Data & Tech

Is zero-party data a real thing?

It’s up for debate. We break it down.
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Francis Scialabba

· 4 min read

There’s first-party data, second-party data, and, of course, there’s the hot-dog meat of data, third-party data. Apparently, a fourth type of data just dropped 👀.

Called zero-party data, its existence was recently debated on Twitter—is it real? Is it a marketing buzzword? How the heck is it any different than first-party data? Is it…loyalty data? Answers ranged from “It’s not a real thing and I will die on this hill,” to “Yes, it’s a ‘thing.’”

So, what the heck is it? Those who think it’s real say zero-party data is information a person volunteers to a brand in exchange for something that might improve their experience or interactions with a company. Forrester invented the term in 2018, but it’s entered the digital zeitgeist as conversations about data privacy heat up.

Some examples:

  • You give Netflix your email address when you create an account (first-party data), but you can also tell it what shows you like and dislike (zero-party data).
  • You share your zip code with Yelp when creating an account (first-party data), but you also tell it you prefer vegan food (zero-party data). In turn, Yelp recommends the best tofu stir-fry in your neighborhood.

Some marketers call it zero-party data, while others call it customer-first data. Tomato, tomato.

Of course, this sounds a lot like first-party data, which is a brand’s own data and insights from its customers. This can include things like preferences, which seems to be the industry’s rub with the definition of zero-party data. It’s tricky. If Spotify sees that a user is listening to funk and then recommends Parliament-Funkadelic, that’s an assumption.

On the other hand, zero-party data has “explicit meaning and requires no inferences,” argues Wendell Lansford, a cofounder of Wyng, a company that helps brands collect zero-party data.

“[With first-party data] you don’t know all the data that’s being collected about you…because it’s happening behind the scenes,” he said. That “behind the scenes” data is often things like items added to or removed from a shopping cart, the amount of time users spend on a site, and what users search for on that site.

“Just because you took an action…doesn’t mean you want a brand to have that information and use it to make recommendations,” Lansford explained. “Just because you listened to a song doesn’t necessarily mean you liked it.”

Character zero

Like so much in the advertising industry, the rise of ZPD comes back to the death of third-party cookies. Without them, it will become more difficult for advertisers to track people across multiple websites and target them based on (sometimes inaccurate) information.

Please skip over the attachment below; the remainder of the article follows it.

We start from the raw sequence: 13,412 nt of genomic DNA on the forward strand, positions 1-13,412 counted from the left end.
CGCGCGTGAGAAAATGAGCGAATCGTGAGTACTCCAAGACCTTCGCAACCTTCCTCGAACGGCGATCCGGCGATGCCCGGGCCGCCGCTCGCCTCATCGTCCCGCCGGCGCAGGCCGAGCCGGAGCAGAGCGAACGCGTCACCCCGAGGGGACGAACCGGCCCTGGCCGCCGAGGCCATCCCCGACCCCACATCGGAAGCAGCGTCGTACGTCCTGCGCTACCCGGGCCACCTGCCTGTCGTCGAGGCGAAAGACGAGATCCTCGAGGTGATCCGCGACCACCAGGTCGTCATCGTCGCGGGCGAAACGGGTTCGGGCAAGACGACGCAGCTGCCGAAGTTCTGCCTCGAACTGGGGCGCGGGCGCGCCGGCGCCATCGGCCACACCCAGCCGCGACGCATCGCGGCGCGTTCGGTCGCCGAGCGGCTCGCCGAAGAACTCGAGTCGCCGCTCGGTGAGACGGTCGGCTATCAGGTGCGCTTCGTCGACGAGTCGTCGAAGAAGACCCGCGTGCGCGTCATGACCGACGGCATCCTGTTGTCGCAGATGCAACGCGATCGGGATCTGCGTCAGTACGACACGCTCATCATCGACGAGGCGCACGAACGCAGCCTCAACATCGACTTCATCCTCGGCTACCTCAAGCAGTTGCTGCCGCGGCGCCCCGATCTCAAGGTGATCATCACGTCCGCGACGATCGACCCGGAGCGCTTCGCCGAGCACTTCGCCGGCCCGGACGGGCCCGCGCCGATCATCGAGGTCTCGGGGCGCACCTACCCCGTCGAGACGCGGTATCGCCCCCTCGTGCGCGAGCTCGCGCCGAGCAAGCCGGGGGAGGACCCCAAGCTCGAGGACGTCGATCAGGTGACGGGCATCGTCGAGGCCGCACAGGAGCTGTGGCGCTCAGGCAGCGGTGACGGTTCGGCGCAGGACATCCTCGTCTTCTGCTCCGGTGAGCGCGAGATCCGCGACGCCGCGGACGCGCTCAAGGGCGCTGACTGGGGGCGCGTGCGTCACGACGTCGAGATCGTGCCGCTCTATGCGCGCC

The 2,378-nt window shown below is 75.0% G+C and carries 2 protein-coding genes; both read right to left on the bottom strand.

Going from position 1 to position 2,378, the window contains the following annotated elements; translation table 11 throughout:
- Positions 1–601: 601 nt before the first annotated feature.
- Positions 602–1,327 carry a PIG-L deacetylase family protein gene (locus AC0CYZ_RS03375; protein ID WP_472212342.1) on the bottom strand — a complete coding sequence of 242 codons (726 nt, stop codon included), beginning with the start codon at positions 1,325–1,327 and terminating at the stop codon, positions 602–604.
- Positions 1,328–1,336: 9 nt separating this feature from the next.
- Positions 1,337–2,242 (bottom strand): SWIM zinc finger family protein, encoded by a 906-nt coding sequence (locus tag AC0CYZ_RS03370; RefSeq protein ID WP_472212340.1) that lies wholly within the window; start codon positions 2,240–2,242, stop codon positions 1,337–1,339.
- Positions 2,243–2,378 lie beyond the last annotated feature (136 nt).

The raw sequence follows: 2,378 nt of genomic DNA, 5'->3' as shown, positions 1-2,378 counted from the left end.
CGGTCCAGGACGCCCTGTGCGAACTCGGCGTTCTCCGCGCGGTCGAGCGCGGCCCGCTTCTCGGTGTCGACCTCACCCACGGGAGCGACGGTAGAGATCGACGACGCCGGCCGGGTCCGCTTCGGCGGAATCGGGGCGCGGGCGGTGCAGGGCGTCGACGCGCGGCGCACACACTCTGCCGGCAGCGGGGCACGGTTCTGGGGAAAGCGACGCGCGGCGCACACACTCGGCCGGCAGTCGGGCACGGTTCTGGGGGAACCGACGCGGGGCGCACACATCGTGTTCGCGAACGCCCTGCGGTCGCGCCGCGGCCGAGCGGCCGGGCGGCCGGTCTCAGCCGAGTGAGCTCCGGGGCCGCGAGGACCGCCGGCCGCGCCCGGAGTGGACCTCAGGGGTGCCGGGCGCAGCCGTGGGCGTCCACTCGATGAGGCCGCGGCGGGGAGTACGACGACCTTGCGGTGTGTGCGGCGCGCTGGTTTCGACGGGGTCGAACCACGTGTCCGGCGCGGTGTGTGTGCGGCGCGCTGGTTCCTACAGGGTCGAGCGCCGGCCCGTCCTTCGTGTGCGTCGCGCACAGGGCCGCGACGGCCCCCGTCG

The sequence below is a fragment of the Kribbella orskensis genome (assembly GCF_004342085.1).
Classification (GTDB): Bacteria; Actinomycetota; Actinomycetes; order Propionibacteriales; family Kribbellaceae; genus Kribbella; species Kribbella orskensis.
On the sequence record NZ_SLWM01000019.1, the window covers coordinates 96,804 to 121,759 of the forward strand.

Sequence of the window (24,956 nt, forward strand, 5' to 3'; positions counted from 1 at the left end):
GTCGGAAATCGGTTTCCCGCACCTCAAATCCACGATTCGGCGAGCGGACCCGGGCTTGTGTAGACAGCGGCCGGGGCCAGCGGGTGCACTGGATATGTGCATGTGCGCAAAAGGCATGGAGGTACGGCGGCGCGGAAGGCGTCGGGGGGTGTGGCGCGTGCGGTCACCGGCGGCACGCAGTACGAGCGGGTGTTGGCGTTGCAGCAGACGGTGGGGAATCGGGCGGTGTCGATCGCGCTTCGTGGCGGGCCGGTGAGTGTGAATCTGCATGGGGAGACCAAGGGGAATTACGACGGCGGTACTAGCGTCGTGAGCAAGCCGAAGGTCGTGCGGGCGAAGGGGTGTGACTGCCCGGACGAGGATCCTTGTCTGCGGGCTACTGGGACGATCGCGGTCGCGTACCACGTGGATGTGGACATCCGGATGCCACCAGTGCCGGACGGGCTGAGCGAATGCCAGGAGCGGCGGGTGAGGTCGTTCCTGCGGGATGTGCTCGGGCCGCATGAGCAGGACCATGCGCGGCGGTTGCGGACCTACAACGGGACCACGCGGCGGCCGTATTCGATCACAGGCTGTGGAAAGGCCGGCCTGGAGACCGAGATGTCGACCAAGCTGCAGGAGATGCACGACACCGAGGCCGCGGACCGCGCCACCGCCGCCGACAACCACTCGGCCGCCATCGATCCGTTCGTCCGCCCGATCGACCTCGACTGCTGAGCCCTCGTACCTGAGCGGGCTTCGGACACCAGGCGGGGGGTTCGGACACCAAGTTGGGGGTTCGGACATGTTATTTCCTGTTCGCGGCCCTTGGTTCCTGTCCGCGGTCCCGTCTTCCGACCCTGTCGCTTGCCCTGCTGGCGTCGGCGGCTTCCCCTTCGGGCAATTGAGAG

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It’s even more relevant for brands without much of a digital presence, explained Stephanie Liu, an analyst at Forrester, calling ZPD a “marketing construct.”

“There’s a huge interest in this from the CPG world…manufacturers who have traditionally been disintermediated are trying to understand their customers directly,” she said. “You need to make the value exchange really clear to motivate customers to share their data.”

In practice: Zero-party data is often gathered via product-finder quizzes and similar widgets on e-commerce websites.

Wyng says he has made this kind of tool for clients like General Mills, Unilever, and Church & Dwight.

  • For example, an interactive quiz on L’Oréal-owned brand La Roche-Posay’s website asks users whether their “facial skin type” is normal, dry, combination, or oily, and to select their “primary facial skin concern” (aging, redness, sun protection, pigmentation, or blemishes).
  • In turn, they’re given a list of suggested products based on their answers in the form of a skincare routine.
  • Though there is a section that asks for first-party data (email, gender, and date of birth), users can skip it.
  • Wyng said the quiz saw conversion rates rise 21%, with an “average order value” up 134%.

Another company, Octane.AI, makes these tools for merchants on Shopify and has used the answers gleaned from these widgets to inform email marketing campaigns, sending audiences messages tailored to the information they’ve shared with a retailer.

Its CEO, Matt Schlicht, is squishier on the definition of ZPD, noting that it’s mostly used for communication purposes within the industry. “Over a long enough timeline, do I think that there’s a chance that the term zero-party data goes away, and people just refer to it as first-party data? I think that is potentially very likely. It’s a lot easier to say,” he told Marketing Brew.

As the saying goes: If it walks like first-party data, if it quacks like first-party data, it’s probably first-party data. Anyway, can we interest you in 0.5 data?

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